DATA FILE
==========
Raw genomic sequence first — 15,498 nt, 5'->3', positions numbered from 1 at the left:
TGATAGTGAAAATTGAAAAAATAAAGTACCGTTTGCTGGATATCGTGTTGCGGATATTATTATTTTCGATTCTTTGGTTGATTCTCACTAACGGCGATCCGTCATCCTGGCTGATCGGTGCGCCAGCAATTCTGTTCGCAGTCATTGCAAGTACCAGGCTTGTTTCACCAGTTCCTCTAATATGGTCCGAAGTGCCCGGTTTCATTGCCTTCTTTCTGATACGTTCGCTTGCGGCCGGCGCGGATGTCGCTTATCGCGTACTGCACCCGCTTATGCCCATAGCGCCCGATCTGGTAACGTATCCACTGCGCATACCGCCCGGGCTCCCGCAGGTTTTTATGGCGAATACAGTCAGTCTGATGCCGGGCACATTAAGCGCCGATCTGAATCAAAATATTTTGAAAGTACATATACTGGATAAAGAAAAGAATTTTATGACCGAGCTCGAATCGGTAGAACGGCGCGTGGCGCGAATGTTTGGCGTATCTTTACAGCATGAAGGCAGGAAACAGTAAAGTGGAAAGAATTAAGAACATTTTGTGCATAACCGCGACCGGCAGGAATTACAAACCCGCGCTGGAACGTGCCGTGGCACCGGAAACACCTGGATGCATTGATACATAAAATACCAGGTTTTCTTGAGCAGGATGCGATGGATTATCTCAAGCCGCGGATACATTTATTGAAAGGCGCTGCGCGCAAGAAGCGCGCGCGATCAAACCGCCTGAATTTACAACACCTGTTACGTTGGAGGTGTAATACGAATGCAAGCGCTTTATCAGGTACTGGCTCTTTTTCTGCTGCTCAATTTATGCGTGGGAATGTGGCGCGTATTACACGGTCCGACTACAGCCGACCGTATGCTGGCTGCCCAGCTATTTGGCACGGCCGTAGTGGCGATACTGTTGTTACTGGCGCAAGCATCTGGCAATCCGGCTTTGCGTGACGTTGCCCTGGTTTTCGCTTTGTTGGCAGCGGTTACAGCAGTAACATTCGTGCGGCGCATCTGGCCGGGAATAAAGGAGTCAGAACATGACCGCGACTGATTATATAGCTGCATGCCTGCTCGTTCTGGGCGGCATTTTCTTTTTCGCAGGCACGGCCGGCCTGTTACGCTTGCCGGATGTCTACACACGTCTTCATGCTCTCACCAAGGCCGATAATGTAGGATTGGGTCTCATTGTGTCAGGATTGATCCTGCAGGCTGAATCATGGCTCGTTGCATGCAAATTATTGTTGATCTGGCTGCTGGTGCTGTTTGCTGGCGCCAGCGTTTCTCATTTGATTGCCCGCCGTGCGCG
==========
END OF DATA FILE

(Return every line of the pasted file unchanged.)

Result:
Raw genomic sequence first — 15,498 nt, 5'->3', positions numbered from 1 at the left:
TGATAGTGAAAATTGAAAAAATAAAGTACCGTTTGCTGGATATCGTGTTGCGGATATTATTATTTTCGATTCTTTGGTTGATTCTCACTAACGGCGATCCGTCATCCTGGCTGATCGGTGCGCCAGCAATTCTGTTCGCAGTCATTGCAAGTACCAGGCTTGTTTCACCAGTTCCTCTAATATGGTCCGAAGTGCCCGGTTTCATTGCCTTCTTTCTGATACGTTCGCTTGCGGCCGGCGCGGATGTCGCTTATCGCGTACTGCACCCGCTTATGCCCATAGCGCCCGATCTGGTAACGTATCCACTGCGCATACCGCCCGGGCTCCCGCAGGTTTTTATGGCGAATACAGTCAGTCTGATGCCGGGCACATTAAGCGCCGATCTGAATCAAAATATTTTGAAAGTACATATACTGGATAAAGAAAAGAATTTTATGACCGAGCTCGAATCGGTAGAACGGCGCGTGGCGCGAATGTTTGGCGTATCTTTACAGCATGAAGGCAGGAAACAGTAAAGTGGAAAGAATTAAGAACATTTTGTGCATAACCGCGACCGGCAGGAATTACAAACCCGCGCTGGAACGTGCCGTGGCACCGGAAACACCTGGATGCATTGATACATAAAATACCAGGTTTTCTTGAGCAGGATGCGATGGATTATCTCAAGCCGCGGATACATTTATTGAAAGGCGCTGCGCGCAAGAAGCGCGCGCGATCAAACCGCCTGAATTTACAACACCTGTTACGTTGGAGGTGTAATACGAATGCAAGCGCTTTATCAGGTACTGGCTCTTTTTCTGCTGCTCAATTTATGCGTGGGAATGTGGCGCGTATTACACGGTCCGACTACAGCCGACCGTATGCTGGCTGCCCAGCTATTTGGCACGGCCGTAGTGGCGATACTGTTGTTACTGGCGCAAGCATCTGGCAATCCGGCTTTGCGTGACGTTGCCCTGGTTTTCGCTTTGTTGGCAGCGGTTACAGCAGTAACATTCGTGCGGCGCATCTGGCCGGGAATAAAGGAGTCAGAACATGACCGCGACTGATTATATAGCTGCATGCCTGCTCGTTCTGGGCGGCATTTTCTTTTTCGCAGGCACGGCCGGCCTGTTACGCTTGCCGGATGTCTACACACGTCTTCATGCTCTCACCAAGGCCGATAATGTAGGATTGGGTCTCATTGTGTCAGGATTGATCCTGCAGGCTGAATCATGGCTCGTTGCATGCAAATTATTGTTGATCTGGCTGCTGGTGCTGTTTGCTGGCGCCAGCGTTTCTCATTTGATTGCCCGCCGTGCGCG